Pension deal with retired police, firefighters lifts hopes in Detroit

NEW YORK — An organization representing retired firefighters and police officers has reached a deal with the City of Detroit that would prevent cuts to its members’ pensions, officials said Tuesday. The agreement could potentially help draw other groups of retirees and city workers into negotiated agreements, moving the city closer to emerging from the largest municipal bankruptcy in the nation’s history.

Still, the arrangement with the Retired Detroit Police and Fire Fighters Association, which represents about 6,500 retirees, is but one piece of a larger puzzle known as the plan of adjustment, Detroit’s blueprint for paying off portions of its $18 billion in debt. With time for negotiations running short, an array of groups representing the interests of Detroit’s 20,000 municipal retirees and 10,000 current employees are making intense efforts to reach agreements.

A central point of contention has long been the prospect of cutting the pension checks of retired workers, despite protections of those benefits in the state’s Constitution. Under the agreement with the Retired Detroit Police and Fire Fighters Association, the current pension benefits of retired firefighters and police officers would remain intact, though cost-of-living increases could be smaller than they are now, according to a document released by court mediators.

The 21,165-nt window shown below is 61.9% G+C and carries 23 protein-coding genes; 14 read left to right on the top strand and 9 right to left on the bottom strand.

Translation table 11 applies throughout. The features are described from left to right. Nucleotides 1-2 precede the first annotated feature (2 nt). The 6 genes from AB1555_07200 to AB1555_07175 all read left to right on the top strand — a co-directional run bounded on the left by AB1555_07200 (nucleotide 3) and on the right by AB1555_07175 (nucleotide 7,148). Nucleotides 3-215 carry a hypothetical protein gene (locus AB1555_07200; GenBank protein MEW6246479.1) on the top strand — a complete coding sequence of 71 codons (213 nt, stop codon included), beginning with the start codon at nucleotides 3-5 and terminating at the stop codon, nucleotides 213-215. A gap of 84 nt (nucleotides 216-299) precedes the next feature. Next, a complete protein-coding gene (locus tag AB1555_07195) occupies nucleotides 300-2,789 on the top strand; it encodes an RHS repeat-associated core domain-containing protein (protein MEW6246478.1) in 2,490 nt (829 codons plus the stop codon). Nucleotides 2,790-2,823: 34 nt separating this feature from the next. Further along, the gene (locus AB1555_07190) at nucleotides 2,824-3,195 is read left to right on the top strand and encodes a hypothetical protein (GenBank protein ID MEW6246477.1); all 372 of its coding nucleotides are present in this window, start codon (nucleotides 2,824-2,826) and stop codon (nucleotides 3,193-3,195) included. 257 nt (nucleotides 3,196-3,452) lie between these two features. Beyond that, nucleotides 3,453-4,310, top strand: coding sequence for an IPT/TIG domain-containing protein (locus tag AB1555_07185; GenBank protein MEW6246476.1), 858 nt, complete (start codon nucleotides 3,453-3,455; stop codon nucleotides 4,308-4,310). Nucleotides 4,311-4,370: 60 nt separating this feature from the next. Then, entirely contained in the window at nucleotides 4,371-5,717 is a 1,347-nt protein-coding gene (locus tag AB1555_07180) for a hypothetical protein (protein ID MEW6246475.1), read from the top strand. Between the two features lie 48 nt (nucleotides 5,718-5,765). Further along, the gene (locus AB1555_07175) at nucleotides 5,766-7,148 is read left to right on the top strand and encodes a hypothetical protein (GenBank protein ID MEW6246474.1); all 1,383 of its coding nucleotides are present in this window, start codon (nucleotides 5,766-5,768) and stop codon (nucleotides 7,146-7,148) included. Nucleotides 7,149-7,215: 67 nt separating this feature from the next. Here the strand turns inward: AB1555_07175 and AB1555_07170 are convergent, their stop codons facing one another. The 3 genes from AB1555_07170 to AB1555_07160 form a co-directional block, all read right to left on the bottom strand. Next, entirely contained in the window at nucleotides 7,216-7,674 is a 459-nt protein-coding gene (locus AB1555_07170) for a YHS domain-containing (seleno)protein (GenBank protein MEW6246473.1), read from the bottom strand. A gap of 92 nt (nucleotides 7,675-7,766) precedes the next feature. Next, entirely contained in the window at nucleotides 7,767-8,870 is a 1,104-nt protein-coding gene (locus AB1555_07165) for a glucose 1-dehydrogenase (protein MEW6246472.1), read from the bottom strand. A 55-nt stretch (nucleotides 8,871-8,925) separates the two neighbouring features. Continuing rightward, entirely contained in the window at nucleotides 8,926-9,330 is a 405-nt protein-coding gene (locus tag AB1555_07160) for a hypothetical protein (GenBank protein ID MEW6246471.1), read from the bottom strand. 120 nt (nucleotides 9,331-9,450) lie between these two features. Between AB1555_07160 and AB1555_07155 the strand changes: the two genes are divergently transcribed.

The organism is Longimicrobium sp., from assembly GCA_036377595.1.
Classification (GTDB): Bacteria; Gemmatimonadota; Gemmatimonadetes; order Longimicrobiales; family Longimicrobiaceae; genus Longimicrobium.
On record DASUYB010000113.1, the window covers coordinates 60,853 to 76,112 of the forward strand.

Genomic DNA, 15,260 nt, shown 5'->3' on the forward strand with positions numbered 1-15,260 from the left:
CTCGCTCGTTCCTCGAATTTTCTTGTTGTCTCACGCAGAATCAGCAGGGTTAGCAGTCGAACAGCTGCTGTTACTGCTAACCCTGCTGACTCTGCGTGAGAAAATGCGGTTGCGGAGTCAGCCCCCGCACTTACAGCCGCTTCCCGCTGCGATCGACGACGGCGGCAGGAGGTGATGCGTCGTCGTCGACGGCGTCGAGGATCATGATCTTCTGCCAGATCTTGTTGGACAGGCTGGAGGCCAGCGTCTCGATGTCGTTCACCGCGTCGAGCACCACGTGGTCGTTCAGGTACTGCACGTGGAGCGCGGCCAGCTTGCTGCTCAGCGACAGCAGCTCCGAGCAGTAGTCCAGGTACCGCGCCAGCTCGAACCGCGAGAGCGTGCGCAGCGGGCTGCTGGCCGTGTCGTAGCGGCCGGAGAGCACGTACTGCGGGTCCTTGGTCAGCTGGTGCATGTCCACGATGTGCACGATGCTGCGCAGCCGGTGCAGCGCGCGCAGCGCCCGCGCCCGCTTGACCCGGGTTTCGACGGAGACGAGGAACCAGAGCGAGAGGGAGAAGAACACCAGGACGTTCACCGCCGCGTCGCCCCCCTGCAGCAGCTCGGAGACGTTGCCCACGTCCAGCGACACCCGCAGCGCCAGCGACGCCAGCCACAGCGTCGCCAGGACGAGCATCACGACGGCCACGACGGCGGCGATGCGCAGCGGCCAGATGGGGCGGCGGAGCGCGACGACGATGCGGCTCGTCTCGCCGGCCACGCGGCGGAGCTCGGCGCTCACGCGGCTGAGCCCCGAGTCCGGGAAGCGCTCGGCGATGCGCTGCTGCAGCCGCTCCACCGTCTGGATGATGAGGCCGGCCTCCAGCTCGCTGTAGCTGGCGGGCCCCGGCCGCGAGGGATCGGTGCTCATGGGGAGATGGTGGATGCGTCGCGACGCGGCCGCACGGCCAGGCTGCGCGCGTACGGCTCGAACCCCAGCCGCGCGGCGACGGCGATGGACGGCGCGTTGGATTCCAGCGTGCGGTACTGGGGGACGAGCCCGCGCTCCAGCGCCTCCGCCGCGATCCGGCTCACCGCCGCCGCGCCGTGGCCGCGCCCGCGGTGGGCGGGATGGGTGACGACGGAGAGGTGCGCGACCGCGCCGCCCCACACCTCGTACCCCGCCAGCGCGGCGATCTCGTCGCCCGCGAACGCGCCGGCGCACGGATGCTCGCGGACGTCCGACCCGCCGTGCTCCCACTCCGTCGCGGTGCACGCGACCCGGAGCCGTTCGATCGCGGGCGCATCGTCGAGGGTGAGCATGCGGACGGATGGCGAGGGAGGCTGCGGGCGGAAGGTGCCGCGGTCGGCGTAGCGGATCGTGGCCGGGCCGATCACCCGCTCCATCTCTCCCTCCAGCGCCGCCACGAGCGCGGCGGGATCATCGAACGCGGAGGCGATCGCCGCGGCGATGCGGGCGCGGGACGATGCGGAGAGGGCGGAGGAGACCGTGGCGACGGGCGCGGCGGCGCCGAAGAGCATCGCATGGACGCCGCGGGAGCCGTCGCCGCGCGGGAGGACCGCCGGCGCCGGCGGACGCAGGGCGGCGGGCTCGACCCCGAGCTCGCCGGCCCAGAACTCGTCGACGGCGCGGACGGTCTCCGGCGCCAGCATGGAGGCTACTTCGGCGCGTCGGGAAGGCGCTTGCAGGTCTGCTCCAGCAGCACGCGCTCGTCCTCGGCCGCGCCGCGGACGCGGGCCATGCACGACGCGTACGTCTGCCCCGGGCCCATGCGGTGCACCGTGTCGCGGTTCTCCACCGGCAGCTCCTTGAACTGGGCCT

The changes clearly suggested concessions from city officials, who had in earlier restructuring proposals contemplated cuts to the pension benefits of those retirees of at least 6 percent and an end to cost-of-living increases. Their earlier plans called for still larger cuts — of at least 26 percent — to the pensions for non-uniformed municipal retirees whose circumstances were not affected by the deal announced Tuesday.

Get Ground Game in your inbox:
Daily updates and analysis on national politics from James Pindell.
Thank you for signing up! Sign up for more newsletters here

Detroit does not need to have agreements with all of its more than 100,000 creditors to pay off parts of its debts and emerge from bankruptcy.

But the possibility of support from its retirees is tantalizing: It would probably give the plan of adjustment a better chance in court, where a federal judge must ultimately determine whether it is fair.